Whether on a to-do, bucket or professional list, the ability and opportunity to travel is something almost everyone craves, especially when that travel involves leaving the ultimate comfort zone: your own country. The experience of traveling internationally, of being immersed in a culture wholly unlike your own, is a gift that everyone should experience. More valuable than any commodity, trinket or gadget that will someday litter your junk drawer, international travel will provide memories and leave impressions that’ll no doubt last a lifetime.
Of course, those memories can just as easily be bad as they can be good. You’d rather remember Rome for its fountains, its Forum and its food rather than for being the place you got pickpocketed. Your memories of Mexico City should be of the expansive beauty of one of the world’s most alluring and well-kept secrets, not the hotel bathroom you spent days in because you drank Mexican tap water.
Which is why I’ve listed out some of the most steadfast rules, tips, ideas and nuggets of wisdom that I’ve gleaned over years of international travel. There are some hard and fast universal rules that apply to travelers no matter the destination, like not waving cash around at a market in Marrakech or leaving your passport under lock and key at the hotel. And of course, there are plenty of those little tricks of the travel trade that you pick up only after you’ve done it (like making friends with the flight attendants, who can hook you up, making your flight as enjoyable as possible).
But the world and its little nooks and corners are deeply nuanced places, so what works in Buenos Aires might not be sound advice in Beijing and vise versa. Keep in mind that every place has its own little customs, rituals and mores, that every culture is different from the last, that no two places are exactly alike and that every new stamp on your passport will leave you with a life’s worth of memories.
If you don’t fuck it up and get your shit stolen because you didn’t listen to my advice.
So here ‘tis. The Travel Checklist. Ignore it at your peril.
Check your flight itinerary for carrier info when arriving at the airport. Note if your flight is operated by another airline to avoid confusion at the wrong terminal and then doing the death march across the airport with your bags carried overhead.
Check weight restrictions on airlines. Just because your bag was fifty pounds leaving, it’s possible your connection will not be as flexible and additional costs will be incurred. Learn how to convert pounds to kilos.
Take deodorant, toothpaste, a toothbrush and a change of clothes with you on the plane. You don't wanna be the smelly kid in class. Especially when it’s a class no one can leave.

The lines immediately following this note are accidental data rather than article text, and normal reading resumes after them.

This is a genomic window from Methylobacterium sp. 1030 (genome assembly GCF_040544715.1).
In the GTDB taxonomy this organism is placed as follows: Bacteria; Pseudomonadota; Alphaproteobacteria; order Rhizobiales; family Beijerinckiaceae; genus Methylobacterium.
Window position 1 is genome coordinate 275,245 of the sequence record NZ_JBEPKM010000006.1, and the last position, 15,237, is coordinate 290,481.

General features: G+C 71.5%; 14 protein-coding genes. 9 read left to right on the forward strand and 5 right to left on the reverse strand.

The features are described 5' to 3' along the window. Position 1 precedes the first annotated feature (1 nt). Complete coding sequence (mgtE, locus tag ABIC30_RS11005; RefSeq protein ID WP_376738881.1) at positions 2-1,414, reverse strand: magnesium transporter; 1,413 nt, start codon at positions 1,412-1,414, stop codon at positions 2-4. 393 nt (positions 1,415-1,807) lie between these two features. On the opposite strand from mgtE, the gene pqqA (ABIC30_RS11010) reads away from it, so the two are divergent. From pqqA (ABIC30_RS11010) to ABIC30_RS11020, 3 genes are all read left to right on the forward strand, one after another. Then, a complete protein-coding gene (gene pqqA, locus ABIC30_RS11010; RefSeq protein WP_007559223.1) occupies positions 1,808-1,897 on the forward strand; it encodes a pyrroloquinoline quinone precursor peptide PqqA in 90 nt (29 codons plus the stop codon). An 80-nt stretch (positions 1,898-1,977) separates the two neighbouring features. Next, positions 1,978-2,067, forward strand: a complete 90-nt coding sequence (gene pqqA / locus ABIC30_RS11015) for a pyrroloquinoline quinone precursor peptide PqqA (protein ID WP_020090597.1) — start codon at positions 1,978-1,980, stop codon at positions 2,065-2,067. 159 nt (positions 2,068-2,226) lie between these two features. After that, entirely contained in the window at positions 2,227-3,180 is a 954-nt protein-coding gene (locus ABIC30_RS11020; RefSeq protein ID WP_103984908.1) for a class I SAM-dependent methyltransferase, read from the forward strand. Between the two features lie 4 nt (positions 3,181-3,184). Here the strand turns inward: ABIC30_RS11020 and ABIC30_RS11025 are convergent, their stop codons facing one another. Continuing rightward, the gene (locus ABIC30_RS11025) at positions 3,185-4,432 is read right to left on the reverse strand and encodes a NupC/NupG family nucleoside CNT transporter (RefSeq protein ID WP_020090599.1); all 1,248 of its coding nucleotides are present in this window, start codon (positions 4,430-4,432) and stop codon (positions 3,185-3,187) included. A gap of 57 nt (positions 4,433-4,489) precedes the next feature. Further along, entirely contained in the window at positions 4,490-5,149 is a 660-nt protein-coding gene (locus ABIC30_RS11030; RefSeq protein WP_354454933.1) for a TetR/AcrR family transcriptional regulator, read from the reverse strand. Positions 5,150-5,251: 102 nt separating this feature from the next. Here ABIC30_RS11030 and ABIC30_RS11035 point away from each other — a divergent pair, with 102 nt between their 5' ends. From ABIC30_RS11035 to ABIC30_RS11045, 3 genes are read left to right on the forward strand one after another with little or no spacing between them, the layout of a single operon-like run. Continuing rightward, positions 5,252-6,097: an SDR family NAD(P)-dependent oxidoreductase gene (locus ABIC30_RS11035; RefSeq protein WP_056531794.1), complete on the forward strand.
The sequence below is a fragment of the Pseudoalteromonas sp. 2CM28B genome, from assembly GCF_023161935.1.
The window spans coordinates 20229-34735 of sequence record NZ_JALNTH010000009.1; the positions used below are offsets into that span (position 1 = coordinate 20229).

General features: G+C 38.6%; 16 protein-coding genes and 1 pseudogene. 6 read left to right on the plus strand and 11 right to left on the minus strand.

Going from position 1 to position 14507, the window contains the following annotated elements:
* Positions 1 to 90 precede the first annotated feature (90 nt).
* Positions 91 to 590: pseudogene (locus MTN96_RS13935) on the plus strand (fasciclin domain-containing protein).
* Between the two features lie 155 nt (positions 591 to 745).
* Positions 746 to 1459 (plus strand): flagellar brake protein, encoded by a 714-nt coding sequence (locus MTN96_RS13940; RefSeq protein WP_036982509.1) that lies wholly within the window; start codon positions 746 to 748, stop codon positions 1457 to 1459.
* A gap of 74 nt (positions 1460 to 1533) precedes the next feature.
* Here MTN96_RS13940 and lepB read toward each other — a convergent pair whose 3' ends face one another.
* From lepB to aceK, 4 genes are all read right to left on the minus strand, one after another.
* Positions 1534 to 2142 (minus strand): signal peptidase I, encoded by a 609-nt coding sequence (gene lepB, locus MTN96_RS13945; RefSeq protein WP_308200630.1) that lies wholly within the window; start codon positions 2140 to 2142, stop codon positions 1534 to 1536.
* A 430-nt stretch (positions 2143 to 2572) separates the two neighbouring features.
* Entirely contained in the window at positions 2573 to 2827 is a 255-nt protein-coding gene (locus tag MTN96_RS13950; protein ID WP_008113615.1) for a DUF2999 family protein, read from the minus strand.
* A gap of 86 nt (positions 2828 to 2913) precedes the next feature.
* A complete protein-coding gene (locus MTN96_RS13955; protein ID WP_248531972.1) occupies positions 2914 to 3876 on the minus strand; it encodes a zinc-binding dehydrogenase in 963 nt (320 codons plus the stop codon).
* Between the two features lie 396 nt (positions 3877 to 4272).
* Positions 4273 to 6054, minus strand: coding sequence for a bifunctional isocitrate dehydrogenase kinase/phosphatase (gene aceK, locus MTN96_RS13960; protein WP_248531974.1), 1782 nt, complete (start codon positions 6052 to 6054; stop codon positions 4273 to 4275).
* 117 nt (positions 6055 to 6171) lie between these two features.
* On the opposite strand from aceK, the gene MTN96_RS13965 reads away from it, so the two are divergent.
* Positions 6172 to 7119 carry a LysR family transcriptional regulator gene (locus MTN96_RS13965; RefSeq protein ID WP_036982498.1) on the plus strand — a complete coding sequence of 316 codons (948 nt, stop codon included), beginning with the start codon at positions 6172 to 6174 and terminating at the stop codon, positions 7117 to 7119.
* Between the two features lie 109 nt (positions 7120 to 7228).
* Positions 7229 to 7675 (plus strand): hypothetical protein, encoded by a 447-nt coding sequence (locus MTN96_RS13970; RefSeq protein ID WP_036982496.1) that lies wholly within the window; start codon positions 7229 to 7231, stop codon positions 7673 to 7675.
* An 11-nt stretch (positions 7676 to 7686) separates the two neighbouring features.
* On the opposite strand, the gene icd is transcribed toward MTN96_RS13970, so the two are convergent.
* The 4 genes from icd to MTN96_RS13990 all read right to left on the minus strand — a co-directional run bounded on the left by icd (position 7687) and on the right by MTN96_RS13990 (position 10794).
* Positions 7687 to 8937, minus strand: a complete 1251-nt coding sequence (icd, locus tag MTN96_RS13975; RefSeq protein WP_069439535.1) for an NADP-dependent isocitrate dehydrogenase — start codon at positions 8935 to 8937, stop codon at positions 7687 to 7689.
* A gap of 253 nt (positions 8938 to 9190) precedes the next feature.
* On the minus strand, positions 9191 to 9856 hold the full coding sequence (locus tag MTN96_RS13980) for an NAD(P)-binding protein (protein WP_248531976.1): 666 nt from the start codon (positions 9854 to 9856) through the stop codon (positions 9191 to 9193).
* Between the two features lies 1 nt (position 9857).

Good headphones make a big difference on long flights, as the ambient noise from jet engines can be very fatiguing on the body.
Neck pillows will help prevent fatigue during long flights and can also serve as a substitute when your accommodation’s pillows are inadequate. If bag space is a hindrance, try inflatable neck pillows, which can be adjusted as desired
Striking up a friendly conversation with the flight attendants can go a long way. I have ALWAYS been given extra snacks, food and desserts after showing a bit of interest in the day of my flight attendants. Sometimes it has even lead to first-class in-flight comfort kits, though my record is scoring a $600 bottle of red wine for free.
If you are using hostels or renting an Airbnb, check in early to ensure space and remember they don’t always have towels, leaving you to buy a new one. Travel towels are always a good idea.
Day trips and adventures can be booked through your hotel with ease but you will pay extra that way. Find out what your hotel suggests first then try to walk around the local street booking agents for a better bargain. This might take a little patience through trial and error but you can save up to half the cost in some cases.
When booking a tour or adventure, read the fine print and itinerary because the full-day tour is often just the half-day tour stretched out. The half-day is typically enough and will allow you to explore more after your tour wraps up.
Always take your hotel's business card or brochure with an address printed on there. It will make it easier for the return cab ride as the drivers might not speak English.
Buy, borrow or rent a GPS because paper maps might not always cut it. Some rental cars have them included and the fee is usually worth it, especially if it is your first time driving in a given region.
Keep note in your head or mark in your GPS the location of hospitals and police stations in case of emergency.